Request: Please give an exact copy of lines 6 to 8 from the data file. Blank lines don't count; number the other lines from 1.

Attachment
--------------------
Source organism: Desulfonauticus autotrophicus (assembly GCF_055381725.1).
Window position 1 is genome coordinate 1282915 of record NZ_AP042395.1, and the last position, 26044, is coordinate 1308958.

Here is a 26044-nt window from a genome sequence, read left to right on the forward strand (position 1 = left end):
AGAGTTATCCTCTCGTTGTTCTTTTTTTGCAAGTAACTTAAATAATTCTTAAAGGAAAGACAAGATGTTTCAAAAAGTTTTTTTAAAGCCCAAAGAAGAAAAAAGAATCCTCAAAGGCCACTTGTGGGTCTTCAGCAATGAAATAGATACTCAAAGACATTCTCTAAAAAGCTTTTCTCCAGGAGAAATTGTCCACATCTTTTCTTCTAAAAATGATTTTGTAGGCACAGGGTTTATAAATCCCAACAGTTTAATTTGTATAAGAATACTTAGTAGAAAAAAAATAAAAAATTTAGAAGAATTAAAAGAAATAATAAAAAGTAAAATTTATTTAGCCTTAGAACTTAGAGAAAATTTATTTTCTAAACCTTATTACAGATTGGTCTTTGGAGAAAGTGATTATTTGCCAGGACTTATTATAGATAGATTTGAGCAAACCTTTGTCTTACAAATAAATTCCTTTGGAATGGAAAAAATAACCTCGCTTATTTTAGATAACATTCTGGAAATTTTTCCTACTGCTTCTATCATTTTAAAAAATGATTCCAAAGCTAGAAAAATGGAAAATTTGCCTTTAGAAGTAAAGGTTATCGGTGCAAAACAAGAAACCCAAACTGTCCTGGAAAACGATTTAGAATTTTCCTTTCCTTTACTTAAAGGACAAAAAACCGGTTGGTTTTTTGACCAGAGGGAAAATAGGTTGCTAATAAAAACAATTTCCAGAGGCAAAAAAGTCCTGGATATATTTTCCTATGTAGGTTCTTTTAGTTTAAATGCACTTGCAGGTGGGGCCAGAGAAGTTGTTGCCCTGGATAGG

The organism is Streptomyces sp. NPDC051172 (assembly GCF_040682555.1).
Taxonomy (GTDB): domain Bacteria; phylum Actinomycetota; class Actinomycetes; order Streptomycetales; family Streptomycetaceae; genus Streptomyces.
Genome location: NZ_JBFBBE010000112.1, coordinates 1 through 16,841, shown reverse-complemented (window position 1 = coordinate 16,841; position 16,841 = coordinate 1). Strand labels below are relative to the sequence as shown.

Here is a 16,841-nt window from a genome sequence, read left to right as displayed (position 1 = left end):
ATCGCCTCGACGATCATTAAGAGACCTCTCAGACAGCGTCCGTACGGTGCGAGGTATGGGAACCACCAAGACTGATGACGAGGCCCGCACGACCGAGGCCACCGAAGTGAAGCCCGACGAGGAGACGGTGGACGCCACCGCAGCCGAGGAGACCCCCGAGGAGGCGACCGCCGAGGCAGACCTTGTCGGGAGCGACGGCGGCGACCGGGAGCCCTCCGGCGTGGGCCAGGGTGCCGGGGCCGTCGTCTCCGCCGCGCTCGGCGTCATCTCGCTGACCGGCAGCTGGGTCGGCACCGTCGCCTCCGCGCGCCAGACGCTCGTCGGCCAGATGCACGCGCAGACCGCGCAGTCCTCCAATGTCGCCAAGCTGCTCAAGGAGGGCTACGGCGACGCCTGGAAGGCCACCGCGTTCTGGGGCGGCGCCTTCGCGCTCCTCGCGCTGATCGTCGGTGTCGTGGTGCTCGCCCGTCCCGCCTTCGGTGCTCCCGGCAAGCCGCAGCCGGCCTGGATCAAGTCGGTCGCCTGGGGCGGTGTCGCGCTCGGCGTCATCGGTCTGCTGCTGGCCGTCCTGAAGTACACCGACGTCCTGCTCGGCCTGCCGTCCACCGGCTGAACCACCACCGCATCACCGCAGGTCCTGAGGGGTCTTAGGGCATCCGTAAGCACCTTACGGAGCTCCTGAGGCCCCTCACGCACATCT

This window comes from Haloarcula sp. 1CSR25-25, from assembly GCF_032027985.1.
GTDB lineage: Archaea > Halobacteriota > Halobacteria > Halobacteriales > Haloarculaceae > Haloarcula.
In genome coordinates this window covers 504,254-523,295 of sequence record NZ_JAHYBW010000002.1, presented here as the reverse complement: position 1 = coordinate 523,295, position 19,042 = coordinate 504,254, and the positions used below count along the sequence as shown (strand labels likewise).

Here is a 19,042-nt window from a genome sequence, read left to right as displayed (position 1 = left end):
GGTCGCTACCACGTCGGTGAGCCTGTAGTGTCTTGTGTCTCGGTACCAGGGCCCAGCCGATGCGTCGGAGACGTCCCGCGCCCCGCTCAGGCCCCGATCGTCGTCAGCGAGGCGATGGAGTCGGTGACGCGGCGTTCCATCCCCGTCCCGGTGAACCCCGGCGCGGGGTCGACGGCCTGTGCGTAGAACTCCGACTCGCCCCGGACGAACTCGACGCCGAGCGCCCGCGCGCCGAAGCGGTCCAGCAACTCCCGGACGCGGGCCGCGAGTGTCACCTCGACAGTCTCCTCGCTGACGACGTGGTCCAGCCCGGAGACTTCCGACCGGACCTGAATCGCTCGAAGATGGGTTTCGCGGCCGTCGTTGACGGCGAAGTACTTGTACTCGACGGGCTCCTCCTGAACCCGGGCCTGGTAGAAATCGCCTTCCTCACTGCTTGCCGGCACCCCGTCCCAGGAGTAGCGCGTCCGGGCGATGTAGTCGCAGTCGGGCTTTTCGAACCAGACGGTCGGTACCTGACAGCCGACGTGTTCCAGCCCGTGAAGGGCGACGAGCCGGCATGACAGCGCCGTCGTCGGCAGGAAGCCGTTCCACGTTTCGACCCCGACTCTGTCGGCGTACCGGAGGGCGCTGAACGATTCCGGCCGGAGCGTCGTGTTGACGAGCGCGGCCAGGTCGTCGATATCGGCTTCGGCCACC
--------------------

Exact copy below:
Taxonomy (GTDB): domain Bacteria; phylum Actinomycetota; class Actinomycetes; order Streptomycetales; family Streptomycetaceae; genus Streptomyces.
Genome location: NZ_JBFBBE010000112.1, coordinates 1 through 16,841, shown reverse-complemented (window position 1 = coordinate 16,841; position 16,841 = coordinate 1). Strand labels below are relative to the sequence as shown.

Here is a 16,841-nt window from a genome sequence, read left to right as displayed (position 1 = left end):